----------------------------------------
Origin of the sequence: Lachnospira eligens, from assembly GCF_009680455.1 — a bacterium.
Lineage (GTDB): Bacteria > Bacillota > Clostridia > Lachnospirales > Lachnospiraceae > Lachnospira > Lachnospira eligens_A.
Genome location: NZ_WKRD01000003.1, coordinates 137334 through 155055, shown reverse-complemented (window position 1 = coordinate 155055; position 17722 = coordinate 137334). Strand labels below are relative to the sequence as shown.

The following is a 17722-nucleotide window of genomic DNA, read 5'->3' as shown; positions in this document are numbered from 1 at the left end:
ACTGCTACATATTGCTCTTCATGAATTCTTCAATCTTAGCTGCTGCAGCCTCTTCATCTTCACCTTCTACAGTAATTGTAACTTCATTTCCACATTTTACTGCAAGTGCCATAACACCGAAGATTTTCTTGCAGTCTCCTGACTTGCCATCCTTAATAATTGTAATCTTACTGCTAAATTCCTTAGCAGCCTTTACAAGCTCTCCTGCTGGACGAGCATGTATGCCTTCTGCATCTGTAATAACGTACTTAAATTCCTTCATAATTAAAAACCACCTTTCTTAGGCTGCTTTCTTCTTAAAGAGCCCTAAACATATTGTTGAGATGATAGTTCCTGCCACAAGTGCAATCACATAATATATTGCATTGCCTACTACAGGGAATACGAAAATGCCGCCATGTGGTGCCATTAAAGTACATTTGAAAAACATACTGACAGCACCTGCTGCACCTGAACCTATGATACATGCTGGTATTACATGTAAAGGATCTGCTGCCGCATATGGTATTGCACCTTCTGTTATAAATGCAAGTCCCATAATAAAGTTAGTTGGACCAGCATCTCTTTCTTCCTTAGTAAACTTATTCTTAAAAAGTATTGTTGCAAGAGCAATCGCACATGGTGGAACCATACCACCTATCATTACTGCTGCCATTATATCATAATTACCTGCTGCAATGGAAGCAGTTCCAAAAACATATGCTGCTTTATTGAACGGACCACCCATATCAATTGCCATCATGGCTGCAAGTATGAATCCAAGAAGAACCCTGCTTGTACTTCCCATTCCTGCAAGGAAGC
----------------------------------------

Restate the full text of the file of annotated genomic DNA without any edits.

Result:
Origin of the sequence: Lachnospira eligens, from assembly GCF_009680455.1 — a bacterium.
Lineage (GTDB): Bacteria > Bacillota > Clostridia > Lachnospirales > Lachnospiraceae > Lachnospira > Lachnospira eligens_A.
Genome location: NZ_WKRD01000003.1, coordinates 137334 through 155055, shown reverse-complemented (window position 1 = coordinate 155055; position 17722 = coordinate 137334). Strand labels below are relative to the sequence as shown.

The following is a 17722-nucleotide window of genomic DNA, read 5'->3' as shown; positions in this document are numbered from 1 at the left end:
ACTGCTACATATTGCTCTTCATGAATTCTTCAATCTTAGCTGCTGCAGCCTCTTCATCTTCACCTTCTACAGTAATTGTAACTTCATTTCCACATTTTACTGCAAGTGCCATAACACCGAAGATTTTCTTGCAGTCTCCTGACTTGCCATCCTTAATAATTGTAATCTTACTGCTAAATTCCTTAGCAGCCTTTACAAGCTCTCCTGCTGGACGAGCATGTATGCCTTCTGCATCTGTAATAACGTACTTAAATTCCTTCATAATTAAAAACCACCTTTCTTAGGCTGCTTTCTTCTTAAAGAGCCCTAAACATATTGTTGAGATGATAGTTCCTGCCACAAGTGCAATCACATAATATATTGCATTGCCTACTACAGGGAATACGAAAATGCCGCCATGTGGTGCCATTAAAGTACATTTGAAAAACATACTGACAGCACCTGCTGCACCTGAACCTATGATACATGCTGGTATTACATGTAAAGGATCTGCTGCCGCATATGGTATTGCACCTTCTGTTATAAATGCAAGTCCCATAATAAAGTTAGTTGGACCAGCATCTCTTTCTTCCTTAGTAAACTTATTCTTAAAAAGTATTGTTGCAAGAGCAATCGCACATGGTGGAACCATACCACCTATCATTACTGCTGCCATTATATCATAATTACCTGCTGCAATGGAAGCAGTTCCAAAAACATATGCTGCTTTATTGAACGGACCACCCATATCAATTGCCATCATGGCTGCAAGTATGAATCCAAGAAGAACCCTGCTTGTACTTCCCATTCCTGCAAGGAAGC